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Water Rates And The Responsibilities Of Direct, Indirect And End-Users In Spain


  • Ignacio Cazcarro
  • Rosa Duarte
  • Julio Sanchez Choliz
  • Cristina Sarasa


Irrigation is the main user of water in Spain, and the price paid for this resource has long been lower than its cost. The recent EU Water Framework Directive requires that all costs be recovered, but application has had perverse effects. In some cases, farms have become economically unviable, while in others, cultivation has intensified and water consumption has increased. This paper applies a slightly modified version of the computable general equilibrium model developed by the International Food Policy Research Institute (Lofgren et al., 2002), to a SAM (Social Accounting Matrix) of the province of Huesca in north-eastern Spain. The model disaggregates the agricultural sectors into irrigated and unirrigated farming, taking into account the improvements in irrigation efficiency. Within this framework, we analyse different payment scenarios affecting direct users, exporters and end-users in order to examine user responsibilities, the impact of international markets and macroeconomic effects on agriculture and industry in Spain.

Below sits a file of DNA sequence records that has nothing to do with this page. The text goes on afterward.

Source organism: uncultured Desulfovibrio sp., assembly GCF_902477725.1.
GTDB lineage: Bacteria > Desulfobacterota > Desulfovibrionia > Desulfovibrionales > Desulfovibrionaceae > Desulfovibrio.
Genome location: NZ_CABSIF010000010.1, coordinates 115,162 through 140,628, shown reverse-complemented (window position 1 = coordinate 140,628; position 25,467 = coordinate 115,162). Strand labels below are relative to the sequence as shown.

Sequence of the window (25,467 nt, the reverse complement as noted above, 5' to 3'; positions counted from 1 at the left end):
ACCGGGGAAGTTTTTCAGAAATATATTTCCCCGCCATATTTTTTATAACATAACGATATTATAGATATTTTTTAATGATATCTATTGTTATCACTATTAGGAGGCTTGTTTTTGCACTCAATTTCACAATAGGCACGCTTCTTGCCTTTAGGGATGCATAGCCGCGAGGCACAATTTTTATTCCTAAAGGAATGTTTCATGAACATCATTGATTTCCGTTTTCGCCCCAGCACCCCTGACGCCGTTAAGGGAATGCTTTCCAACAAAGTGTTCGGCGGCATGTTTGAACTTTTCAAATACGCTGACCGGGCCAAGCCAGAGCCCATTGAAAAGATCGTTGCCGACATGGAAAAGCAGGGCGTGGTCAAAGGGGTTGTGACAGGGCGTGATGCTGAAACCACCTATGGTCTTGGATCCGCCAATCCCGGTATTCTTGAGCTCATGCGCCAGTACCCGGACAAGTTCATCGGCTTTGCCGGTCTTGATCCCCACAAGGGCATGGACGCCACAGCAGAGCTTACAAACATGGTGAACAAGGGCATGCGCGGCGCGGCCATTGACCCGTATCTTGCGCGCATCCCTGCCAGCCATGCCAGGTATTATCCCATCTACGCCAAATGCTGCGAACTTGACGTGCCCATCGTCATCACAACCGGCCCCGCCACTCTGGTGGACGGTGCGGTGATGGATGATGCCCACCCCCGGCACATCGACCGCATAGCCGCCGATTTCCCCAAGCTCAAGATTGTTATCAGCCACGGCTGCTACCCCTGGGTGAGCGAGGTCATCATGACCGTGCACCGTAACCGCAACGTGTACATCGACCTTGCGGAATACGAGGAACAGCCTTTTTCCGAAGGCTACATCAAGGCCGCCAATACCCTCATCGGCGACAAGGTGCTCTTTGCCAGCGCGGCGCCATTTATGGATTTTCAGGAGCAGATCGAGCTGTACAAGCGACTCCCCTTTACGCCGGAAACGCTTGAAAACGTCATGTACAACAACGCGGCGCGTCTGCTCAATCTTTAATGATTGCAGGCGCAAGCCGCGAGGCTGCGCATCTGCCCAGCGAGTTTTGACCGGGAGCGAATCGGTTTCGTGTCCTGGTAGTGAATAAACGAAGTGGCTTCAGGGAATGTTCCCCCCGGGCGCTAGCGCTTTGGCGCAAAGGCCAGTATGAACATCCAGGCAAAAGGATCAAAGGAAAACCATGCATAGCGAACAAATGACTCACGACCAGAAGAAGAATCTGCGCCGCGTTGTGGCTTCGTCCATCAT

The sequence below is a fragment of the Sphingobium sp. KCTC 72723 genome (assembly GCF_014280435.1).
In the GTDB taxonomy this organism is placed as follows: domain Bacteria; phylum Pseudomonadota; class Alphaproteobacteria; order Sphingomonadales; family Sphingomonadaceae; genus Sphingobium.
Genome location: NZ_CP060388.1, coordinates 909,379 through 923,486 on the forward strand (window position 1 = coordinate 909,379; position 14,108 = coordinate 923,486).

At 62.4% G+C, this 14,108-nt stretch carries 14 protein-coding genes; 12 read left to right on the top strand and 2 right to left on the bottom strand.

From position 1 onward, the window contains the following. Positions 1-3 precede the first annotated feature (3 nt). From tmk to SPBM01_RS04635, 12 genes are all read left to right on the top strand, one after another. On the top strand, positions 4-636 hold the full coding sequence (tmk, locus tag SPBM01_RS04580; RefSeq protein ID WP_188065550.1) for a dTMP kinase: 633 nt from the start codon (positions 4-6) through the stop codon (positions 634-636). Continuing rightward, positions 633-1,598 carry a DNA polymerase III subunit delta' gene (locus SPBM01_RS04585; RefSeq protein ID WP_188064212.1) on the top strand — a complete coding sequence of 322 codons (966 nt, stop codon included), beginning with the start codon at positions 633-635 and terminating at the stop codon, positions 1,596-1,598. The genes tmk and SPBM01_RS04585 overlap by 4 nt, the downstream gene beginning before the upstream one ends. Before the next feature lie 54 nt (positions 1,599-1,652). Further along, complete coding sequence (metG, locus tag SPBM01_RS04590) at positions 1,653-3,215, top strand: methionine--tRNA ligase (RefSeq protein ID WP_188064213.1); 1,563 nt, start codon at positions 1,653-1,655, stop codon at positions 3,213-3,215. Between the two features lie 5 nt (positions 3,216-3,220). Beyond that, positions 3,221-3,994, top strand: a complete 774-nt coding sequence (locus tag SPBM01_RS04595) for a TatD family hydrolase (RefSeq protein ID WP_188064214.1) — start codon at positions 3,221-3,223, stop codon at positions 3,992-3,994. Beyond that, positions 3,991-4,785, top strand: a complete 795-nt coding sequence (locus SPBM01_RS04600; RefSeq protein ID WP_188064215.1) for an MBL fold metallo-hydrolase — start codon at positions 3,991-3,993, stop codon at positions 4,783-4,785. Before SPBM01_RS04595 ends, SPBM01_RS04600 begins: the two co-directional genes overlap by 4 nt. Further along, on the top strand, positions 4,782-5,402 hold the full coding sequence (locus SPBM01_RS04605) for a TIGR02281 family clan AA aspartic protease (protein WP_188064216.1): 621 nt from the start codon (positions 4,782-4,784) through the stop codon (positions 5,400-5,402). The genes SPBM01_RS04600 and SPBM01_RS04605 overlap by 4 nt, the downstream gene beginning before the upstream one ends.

Suggested Citation

  • Ignacio Cazcarro & Rosa Duarte & Julio Sanchez Choliz & Cristina Sarasa, 2011. "Water Rates And The Responsibilities Of Direct, Indirect And End-Users In Spain," Economic Systems Research, Taylor & Francis Journals, vol. 23(4), pages 409-430, August.
  • Handle: RePEc:taf:ecsysr:v:23:y:2011:i:4:p:409-430
    DOI: 10.1080/09535314.2011.611794

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    Cited by:

    1. Okadera, Tomohiro & Geng, Yong & Fujita, Tsuyoshi & Dong, Huijuan & Liu, Zhu & Yoshida, Noboru & Kanazawa, Takaaki, 2015. "Evaluating the water footprint of the energy supply of Liaoning Province, China: A regional input–output analysis approach," Energy Policy, Elsevier, vol. 78(C), pages 148-157.
    2. Cristina Sarasa & Jean-Marc Philip & Julio Sánchez-Chóliz, 2013. "A tax policy strategy faces with future water availability using a dynamic CGE approach," EcoMod2013 5349, EcoMod.
    3. Okadera, Tomohiro & Chontanawat, Jaruwan & Gheewala, Shabbir H., 2014. "Water footprint for energy production and supply in Thailand," Energy, Elsevier, vol. 77(C), pages 49-56.
    4. Sánchez-Chóliz, J. & Sarasa, C., 2013. "Análisis de los recursos hídricos de Riegos del Alto Aragón (Huesca) en la primera década del siglo XXI," Economia Agraria y Recursos Naturales, Spanish Association of Agricultural Economists, vol. 13(1).
    5. Kahil, Mohamed Taher & Connor, Jeffery D. & Albiac, Jose, 2015. "Efficient water management policies for irrigation adaptation to climate change in Southern Europe," Ecological Economics, Elsevier, vol. 120(C), pages 226-233.
    6. Jordan Hristov & Aleksandra Martinovska-Stojcheska & Yves Surry, 2016. "The Economic Role of Water in FYR Macedonia: An Input–Output Analysis and Implications for the Western Balkan Countries," Water Economics and Policy (WEP), World Scientific Publishing Co. Pte. Ltd., vol. 2(04), pages 1-37, December.

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